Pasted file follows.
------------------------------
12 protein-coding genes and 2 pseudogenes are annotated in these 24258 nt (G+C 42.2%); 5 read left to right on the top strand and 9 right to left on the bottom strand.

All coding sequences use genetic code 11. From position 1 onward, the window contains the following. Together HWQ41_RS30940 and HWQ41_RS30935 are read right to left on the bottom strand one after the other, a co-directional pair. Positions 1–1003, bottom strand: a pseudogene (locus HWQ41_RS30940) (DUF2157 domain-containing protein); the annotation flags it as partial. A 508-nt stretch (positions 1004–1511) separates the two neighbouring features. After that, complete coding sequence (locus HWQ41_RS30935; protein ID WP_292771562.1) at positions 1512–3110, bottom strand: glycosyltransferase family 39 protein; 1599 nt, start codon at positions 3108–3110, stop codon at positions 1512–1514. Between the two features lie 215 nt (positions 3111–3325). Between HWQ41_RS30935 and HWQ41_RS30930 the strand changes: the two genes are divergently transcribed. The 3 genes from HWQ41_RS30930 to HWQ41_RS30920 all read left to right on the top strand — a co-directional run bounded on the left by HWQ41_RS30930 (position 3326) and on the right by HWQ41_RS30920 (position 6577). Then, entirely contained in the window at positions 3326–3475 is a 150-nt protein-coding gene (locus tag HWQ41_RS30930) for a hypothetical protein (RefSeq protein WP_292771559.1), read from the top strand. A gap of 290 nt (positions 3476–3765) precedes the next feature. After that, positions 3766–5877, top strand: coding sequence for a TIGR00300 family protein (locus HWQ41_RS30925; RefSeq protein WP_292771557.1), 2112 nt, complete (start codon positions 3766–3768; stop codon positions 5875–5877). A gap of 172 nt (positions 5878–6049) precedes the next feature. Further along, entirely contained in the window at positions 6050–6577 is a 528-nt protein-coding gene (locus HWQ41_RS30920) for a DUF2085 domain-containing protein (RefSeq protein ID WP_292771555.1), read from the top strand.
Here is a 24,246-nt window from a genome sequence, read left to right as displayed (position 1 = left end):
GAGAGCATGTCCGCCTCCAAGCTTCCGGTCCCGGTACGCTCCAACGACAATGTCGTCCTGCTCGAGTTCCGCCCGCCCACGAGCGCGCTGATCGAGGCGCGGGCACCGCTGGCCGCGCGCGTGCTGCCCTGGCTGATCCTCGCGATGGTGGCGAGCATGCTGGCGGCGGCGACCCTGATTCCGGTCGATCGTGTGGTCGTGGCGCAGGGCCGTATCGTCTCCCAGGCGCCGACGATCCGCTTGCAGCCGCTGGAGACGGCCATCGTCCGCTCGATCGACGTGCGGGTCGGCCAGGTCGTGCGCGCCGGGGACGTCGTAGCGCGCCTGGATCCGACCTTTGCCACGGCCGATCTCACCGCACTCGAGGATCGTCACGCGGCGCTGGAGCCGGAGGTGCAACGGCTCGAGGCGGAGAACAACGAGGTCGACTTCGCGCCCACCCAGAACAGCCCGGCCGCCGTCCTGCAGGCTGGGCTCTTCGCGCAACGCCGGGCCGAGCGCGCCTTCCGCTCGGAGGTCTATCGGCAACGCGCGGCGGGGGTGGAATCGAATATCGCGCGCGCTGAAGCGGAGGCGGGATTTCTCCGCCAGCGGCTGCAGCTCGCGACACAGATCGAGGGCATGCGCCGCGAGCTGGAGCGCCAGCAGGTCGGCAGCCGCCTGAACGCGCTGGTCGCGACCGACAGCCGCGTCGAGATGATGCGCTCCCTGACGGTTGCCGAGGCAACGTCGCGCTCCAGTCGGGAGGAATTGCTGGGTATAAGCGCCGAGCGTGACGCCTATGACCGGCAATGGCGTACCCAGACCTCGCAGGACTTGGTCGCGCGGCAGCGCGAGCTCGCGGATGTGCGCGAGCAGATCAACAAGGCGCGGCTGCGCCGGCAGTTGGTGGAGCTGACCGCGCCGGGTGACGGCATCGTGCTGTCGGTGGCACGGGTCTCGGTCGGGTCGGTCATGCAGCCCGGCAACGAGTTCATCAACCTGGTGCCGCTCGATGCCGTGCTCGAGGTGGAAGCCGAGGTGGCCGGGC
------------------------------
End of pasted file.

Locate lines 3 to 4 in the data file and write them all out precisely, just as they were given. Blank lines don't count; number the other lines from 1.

Here is a 24,246-nt window from a genome sequence, read left to right as displayed (position 1 = left end):
GAGAGCATGTCCGCCTCCAAGCTTCCGGTCCCGGTACGCTCCAACGACAATGTCGTCCTGCTCGAGTTCCGCCCGCCCACGAGCGCGCTGATCGAGGCGCGGGCACCGCTGGCCGCGCGCGTGCTGCCCTGGCTGATCCTCGCGATGGTGGCGAGCATGCTGGCGGCGGCGACCCTGATTCCGGTCGATCGTGTGGTCGTGGCGCAGGGCCGTATCGTCTCCCAGGCGCCGACGATCCGCTTGCAGCCGCTGGAGACGGCCATCGTCCGCTCGATCGACGTGCGGGTCGGCCAGGTCGTGCGCGCCGGGGACGTCGTAGCGCGCCTGGATCCGACCTTTGCCACGGCCGATCTCACCGCACTCGAGGATCGTCACGCGGCGCTGGAGCCGGAGGTGCAACGGCTCGAGGCGGAGAACAACGAGGTCGACTTCGCGCCCACCCAGAACAGCCCGGCCGCCGTCCTGCAGGCTGGGCTCTTCGCGCAACGCCGGGCCGAGCGCGCCTTCCGCTCGGAGGTCTATCGGCAACGCGCGGCGGGGGTGGAATCGAATATCGCGCGCGCTGAAGCGGAGGCGGGATTTCTCCGCCAGCGGCTGCAGCTCGCGACACAGATCGAGGGCATGCGCCGCGAGCTGGAGCGCCAGCAGGTCGGCAGCCGCCTGAACGCGCTGGTCGCGACCGACAGCCGCGTCGAGATGATGCGCTCCCTGACGGTTGCCGAGGCAACGTCGCGCTCCAGTCGGGAGGAATTGCTGGGTATAAGCGCCGAGCGTGACGCCTATGACCGGCAATGGCGTACCCAGACCTCGCAGGACTTGGTCGCGCGGCAGCGCGAGCTCGCGGATGTGCGCGAGCAGATCAACAAGGCGCGGCTGCGCCGGCAGTTGGTGGAGCTGACCGCGCCGGGTGACGGCATCGTGCTGTCGGTGGCACGGGTCTCGGTCGGGTCGGTCATGCAGCCCGGCAACGAGTTCATCAACCTGGTGCCGCTCGATGCCGTGCTCGAGGTGGAAGCCGAGGTGGCCGGGC